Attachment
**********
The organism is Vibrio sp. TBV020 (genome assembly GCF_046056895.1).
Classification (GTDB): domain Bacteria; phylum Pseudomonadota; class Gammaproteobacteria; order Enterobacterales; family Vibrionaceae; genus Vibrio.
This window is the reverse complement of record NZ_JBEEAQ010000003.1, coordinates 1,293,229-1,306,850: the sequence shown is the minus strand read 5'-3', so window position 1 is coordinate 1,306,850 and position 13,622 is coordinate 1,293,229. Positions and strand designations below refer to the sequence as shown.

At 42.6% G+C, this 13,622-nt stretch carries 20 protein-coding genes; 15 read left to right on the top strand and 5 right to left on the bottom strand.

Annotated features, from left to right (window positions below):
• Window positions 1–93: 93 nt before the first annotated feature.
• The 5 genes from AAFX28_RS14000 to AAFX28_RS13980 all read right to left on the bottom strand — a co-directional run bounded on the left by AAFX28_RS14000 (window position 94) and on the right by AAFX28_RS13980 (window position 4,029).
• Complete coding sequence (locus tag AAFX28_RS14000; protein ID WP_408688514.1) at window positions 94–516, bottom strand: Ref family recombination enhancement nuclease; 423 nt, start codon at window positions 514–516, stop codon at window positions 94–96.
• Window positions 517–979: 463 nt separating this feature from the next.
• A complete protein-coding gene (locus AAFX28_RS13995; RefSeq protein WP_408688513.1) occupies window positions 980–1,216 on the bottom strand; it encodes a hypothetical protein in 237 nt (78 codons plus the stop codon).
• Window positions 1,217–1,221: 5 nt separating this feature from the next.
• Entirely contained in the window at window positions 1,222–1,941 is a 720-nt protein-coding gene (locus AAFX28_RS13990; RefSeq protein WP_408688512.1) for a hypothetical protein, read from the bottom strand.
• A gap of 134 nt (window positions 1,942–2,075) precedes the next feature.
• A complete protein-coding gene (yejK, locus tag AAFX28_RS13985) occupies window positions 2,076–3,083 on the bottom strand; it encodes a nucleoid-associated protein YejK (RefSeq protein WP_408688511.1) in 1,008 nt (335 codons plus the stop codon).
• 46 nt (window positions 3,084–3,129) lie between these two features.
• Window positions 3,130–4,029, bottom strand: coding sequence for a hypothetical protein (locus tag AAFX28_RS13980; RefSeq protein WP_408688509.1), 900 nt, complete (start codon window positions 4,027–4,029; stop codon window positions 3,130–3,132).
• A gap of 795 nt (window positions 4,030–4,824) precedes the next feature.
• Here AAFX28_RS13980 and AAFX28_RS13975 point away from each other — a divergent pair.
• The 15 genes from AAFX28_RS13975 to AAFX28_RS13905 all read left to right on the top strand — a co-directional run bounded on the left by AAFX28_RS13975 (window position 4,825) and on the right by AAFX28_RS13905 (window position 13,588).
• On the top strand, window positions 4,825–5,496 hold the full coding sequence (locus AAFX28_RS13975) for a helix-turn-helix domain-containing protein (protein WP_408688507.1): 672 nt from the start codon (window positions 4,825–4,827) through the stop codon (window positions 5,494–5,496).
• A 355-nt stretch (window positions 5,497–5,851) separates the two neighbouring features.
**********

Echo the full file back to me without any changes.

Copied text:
The organism is Vibrio sp. TBV020 (genome assembly GCF_046056895.1).
Classification (GTDB): domain Bacteria; phylum Pseudomonadota; class Gammaproteobacteria; order Enterobacterales; family Vibrionaceae; genus Vibrio.
This window is the reverse complement of record NZ_JBEEAQ010000003.1, coordinates 1,293,229-1,306,850: the sequence shown is the minus strand read 5'-3', so window position 1 is coordinate 1,306,850 and position 13,622 is coordinate 1,293,229. Positions and strand designations below refer to the sequence as shown.

At 42.6% G+C, this 13,622-nt stretch carries 20 protein-coding genes; 15 read left to right on the top strand and 5 right to left on the bottom strand.

Annotated features, from left to right (window positions below):
• Window positions 1–93: 93 nt before the first annotated feature.
• The 5 genes from AAFX28_RS14000 to AAFX28_RS13980 all read right to left on the bottom strand — a co-directional run bounded on the left by AAFX28_RS14000 (window position 94) and on the right by AAFX28_RS13980 (window position 4,029).
• Complete coding sequence (locus tag AAFX28_RS14000; protein ID WP_408688514.1) at window positions 94–516, bottom strand: Ref family recombination enhancement nuclease; 423 nt, start codon at window positions 514–516, stop codon at window positions 94–96.
• Window positions 517–979: 463 nt separating this feature from the next.
• A complete protein-coding gene (locus AAFX28_RS13995; RefSeq protein WP_408688513.1) occupies window positions 980–1,216 on the bottom strand; it encodes a hypothetical protein in 237 nt (78 codons plus the stop codon).
• Window positions 1,217–1,221: 5 nt separating this feature from the next.
• Entirely contained in the window at window positions 1,222–1,941 is a 720-nt protein-coding gene (locus AAFX28_RS13990; RefSeq protein WP_408688512.1) for a hypothetical protein, read from the bottom strand.
• A gap of 134 nt (window positions 1,942–2,075) precedes the next feature.
• A complete protein-coding gene (yejK, locus tag AAFX28_RS13985) occupies window positions 2,076–3,083 on the bottom strand; it encodes a nucleoid-associated protein YejK (RefSeq protein WP_408688511.1) in 1,008 nt (335 codons plus the stop codon).
• 46 nt (window positions 3,084–3,129) lie between these two features.
• Window positions 3,130–4,029, bottom strand: coding sequence for a hypothetical protein (locus tag AAFX28_RS13980; RefSeq protein WP_408688509.1), 900 nt, complete (start codon window positions 4,027–4,029; stop codon window positions 3,130–3,132).
• A gap of 795 nt (window positions 4,030–4,824) precedes the next feature.
• Here AAFX28_RS13980 and AAFX28_RS13975 point away from each other — a divergent pair.
• The 15 genes from AAFX28_RS13975 to AAFX28_RS13905 all read left to right on the top strand — a co-directional run bounded on the left by AAFX28_RS13975 (window position 4,825) and on the right by AAFX28_RS13905 (window position 13,588).
• On the top strand, window positions 4,825–5,496 hold the full coding sequence (locus AAFX28_RS13975) for a helix-turn-helix domain-containing protein (protein WP_408688507.1): 672 nt from the start codon (window positions 4,825–4,827) through the stop codon (window positions 5,494–5,496).
• A 355-nt stretch (window positions 5,497–5,851) separates the two neighbouring features.